Massachusetts has been a pioneer of new and often controversial policies for decades. It was the first state to legalize same-sex marriage and to create a system providing healthcare to all of its citizens. This November, the Bay State could join Alaska, Colorado, Oregon, Washington State, and the District of Columbia as one of the few places in the United States to legalize recreational marijuana.
The question of legalization was recently introduced to the legislature through the ballot initiative via petition and will be decided on by voters in November. This legislation's proposal, however, differed from the norm in recent years.
Typically, once a certain number of valid signatures are procured, the proposed law goes through the General Court—the legislative body of Massachusetts—where it is either initiated by a majority vote or sent to the ballot for the final decision. In this case, the majority did not vote in the initiative's favor, so on Tuesday, Nov. 8, 2016, citizens will decide if the Regulation and Taxation of Marijuana Act will become law.
The act would regulate and tax the production and distribution of marijuana “in a manner similar to alcohol,” according to the text. If passed, a citizen would be able to possess up to 10 ounces of marijuana in his or her primary residence and grow up to six plants at a time for personal use.
The law would also establish tax levels and certain legal definitions, but one of the most important features would be the establishment of a Cannabis Control Commission, which would be the primary source for the development and creation of marijuana policies. The Commission would be responsible for issuing licenses in addition to implementing other regulations that shape how marijuana is used and distributed.
Fr. Richard McGowan, an associate professor of the practice in the Finance Department at the Carroll School of Management, has spent a large part of his professional career studying public policies connected to the vices of tobacco and gambling, and has more recently been applying his vast experience to forthcoming legislation.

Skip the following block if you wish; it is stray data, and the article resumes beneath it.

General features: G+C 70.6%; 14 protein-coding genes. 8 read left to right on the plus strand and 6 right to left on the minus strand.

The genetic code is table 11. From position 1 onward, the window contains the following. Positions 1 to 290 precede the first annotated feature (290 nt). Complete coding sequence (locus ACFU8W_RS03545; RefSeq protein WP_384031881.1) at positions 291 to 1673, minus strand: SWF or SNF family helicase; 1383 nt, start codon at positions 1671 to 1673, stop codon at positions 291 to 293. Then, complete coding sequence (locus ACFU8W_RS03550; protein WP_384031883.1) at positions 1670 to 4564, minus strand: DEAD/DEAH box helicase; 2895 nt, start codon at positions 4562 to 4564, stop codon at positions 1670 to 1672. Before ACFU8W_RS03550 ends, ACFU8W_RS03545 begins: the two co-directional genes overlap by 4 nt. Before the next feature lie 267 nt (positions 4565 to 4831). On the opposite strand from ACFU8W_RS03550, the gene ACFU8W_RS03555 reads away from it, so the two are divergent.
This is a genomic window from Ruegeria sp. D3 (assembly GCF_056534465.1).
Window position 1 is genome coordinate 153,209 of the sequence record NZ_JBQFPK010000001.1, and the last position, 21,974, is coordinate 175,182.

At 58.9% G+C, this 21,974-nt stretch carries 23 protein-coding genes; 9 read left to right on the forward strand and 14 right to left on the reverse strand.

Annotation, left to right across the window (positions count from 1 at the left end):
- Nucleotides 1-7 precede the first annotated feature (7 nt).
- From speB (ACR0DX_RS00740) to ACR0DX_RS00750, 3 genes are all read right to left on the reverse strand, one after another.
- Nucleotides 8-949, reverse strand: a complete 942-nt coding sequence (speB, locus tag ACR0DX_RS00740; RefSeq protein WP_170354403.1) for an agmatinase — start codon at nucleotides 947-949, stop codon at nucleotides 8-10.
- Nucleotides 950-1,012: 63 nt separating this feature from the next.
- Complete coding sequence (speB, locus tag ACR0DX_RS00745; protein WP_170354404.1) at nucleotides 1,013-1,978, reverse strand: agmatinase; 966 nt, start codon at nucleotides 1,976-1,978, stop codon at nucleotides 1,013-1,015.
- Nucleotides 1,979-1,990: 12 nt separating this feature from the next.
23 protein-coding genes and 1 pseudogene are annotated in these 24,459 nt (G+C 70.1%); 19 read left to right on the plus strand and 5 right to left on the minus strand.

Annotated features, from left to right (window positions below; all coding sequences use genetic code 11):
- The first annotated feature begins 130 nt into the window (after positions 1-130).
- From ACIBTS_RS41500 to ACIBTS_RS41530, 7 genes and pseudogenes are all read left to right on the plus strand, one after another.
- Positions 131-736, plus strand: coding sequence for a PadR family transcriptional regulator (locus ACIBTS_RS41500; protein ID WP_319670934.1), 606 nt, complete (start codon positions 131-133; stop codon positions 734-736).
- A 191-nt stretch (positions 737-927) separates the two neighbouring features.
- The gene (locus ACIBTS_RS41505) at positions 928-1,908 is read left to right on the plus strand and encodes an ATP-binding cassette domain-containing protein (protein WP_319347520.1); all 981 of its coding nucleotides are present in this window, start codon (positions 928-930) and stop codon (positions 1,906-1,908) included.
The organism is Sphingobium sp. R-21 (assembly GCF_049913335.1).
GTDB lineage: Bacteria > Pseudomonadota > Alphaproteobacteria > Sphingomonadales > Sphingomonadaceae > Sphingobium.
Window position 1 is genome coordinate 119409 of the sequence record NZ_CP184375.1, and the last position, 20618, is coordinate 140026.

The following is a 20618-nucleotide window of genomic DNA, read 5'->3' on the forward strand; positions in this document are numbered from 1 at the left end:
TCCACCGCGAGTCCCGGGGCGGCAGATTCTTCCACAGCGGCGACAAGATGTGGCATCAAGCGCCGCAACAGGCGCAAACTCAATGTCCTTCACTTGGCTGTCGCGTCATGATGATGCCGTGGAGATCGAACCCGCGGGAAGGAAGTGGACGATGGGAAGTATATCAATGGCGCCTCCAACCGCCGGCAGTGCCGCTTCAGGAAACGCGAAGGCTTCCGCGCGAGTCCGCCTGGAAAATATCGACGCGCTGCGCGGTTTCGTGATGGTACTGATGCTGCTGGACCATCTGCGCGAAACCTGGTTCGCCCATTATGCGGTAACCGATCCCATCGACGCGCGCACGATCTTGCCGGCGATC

On the benefits and drawbacks of passing the legislation, McGowan said, “It would certainly be a revenue producer for the state, and if it’s done right, it will certainly affect the illegal market.”
McGowan also voiced support for studies showing that increased use of medical marijuana leads to decreases in opioid dependence, a significant statistic in light of the opioid epidemic in New England.
Another problem is that there is currently no widely available method for testing if someone is high while driving. A breathalyzer cannot detect THC accurately, and the chemical can stay in the body for several days, making it difficult for blood or urine tests to tell if someone smoked three minutes ago or three days ago.
McGowan believes the bill will be much more likely to pass if there is a higher than average voter turnout amongst young people—which could occur this year due to the high-profile presidential election.
Many institutions of higher education, however, are expected to refuse to comply with the legislation if it passes. Under the Drug-Free Schools and Communities Act, schools could lose access to federal student aid and other forms of funding if they do not comply with the federal laws that still categorize marijuana in the same group as heroin.
If more states continue to legalize marijuana, the federal government may be pressured to lift its ban and concede the final decision to the individual states.